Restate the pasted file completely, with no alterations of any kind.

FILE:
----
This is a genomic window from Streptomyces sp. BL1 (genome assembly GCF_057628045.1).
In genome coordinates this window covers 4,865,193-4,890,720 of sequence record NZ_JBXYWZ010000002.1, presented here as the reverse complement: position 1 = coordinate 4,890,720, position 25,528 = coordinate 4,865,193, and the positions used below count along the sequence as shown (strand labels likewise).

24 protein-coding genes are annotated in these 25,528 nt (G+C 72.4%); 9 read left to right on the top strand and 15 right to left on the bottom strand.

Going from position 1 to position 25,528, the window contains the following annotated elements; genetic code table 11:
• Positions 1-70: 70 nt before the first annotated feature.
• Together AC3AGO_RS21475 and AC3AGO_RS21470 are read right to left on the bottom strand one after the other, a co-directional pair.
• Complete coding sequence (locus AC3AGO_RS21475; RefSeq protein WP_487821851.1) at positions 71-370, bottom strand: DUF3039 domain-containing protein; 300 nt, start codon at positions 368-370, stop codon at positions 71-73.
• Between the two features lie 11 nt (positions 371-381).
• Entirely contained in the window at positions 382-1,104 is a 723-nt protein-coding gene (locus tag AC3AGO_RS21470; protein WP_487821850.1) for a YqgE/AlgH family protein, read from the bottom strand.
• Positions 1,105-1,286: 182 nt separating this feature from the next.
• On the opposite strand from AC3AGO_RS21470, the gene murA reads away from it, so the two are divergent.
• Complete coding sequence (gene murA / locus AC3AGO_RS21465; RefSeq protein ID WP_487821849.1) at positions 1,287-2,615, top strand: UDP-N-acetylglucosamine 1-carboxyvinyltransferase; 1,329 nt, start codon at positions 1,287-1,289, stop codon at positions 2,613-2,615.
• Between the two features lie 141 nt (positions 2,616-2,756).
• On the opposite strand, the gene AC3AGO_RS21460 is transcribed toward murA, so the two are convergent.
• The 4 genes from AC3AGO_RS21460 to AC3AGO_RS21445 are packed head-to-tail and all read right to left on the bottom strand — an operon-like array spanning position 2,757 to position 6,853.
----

This is a genomic window from Streptomyces sp. BL1 (genome assembly GCF_057628045.1).
In genome coordinates this window covers 4,865,193-4,890,720 of sequence record NZ_JBXYWZ010000002.1, presented here as the reverse complement: position 1 = coordinate 4,890,720, position 25,528 = coordinate 4,865,193, and the positions used below count along the sequence as shown (strand labels likewise).

24 protein-coding genes are annotated in these 25,528 nt (G+C 72.4%); 9 read left to right on the top strand and 15 right to left on the bottom strand.

Going from position 1 to position 25,528, the window contains the following annotated elements; genetic code table 11:
• Positions 1-70: 70 nt before the first annotated feature.
• Together AC3AGO_RS21475 and AC3AGO_RS21470 are read right to left on the bottom strand one after the other, a co-directional pair.
• Complete coding sequence (locus AC3AGO_RS21475; RefSeq protein WP_487821851.1) at positions 71-370, bottom strand: DUF3039 domain-containing protein; 300 nt, start codon at positions 368-370, stop codon at positions 71-73.
• Between the two features lie 11 nt (positions 371-381).
• Entirely contained in the window at positions 382-1,104 is a 723-nt protein-coding gene (locus tag AC3AGO_RS21470; protein WP_487821850.1) for a YqgE/AlgH family protein, read from the bottom strand.
• Positions 1,105-1,286: 182 nt separating this feature from the next.
• On the opposite strand from AC3AGO_RS21470, the gene murA reads away from it, so the two are divergent.
• Complete coding sequence (gene murA / locus AC3AGO_RS21465; RefSeq protein ID WP_487821849.1) at positions 1,287-2,615, top strand: UDP-N-acetylglucosamine 1-carboxyvinyltransferase; 1,329 nt, start codon at positions 1,287-1,289, stop codon at positions 2,613-2,615.
• Between the two features lie 141 nt (positions 2,616-2,756).
• On the opposite strand, the gene AC3AGO_RS21460 is transcribed toward murA, so the two are convergent.
• The 4 genes from AC3AGO_RS21460 to AC3AGO_RS21445 are packed head-to-tail and all read right to left on the bottom strand — an operon-like array spanning position 2,757 to position 6,853.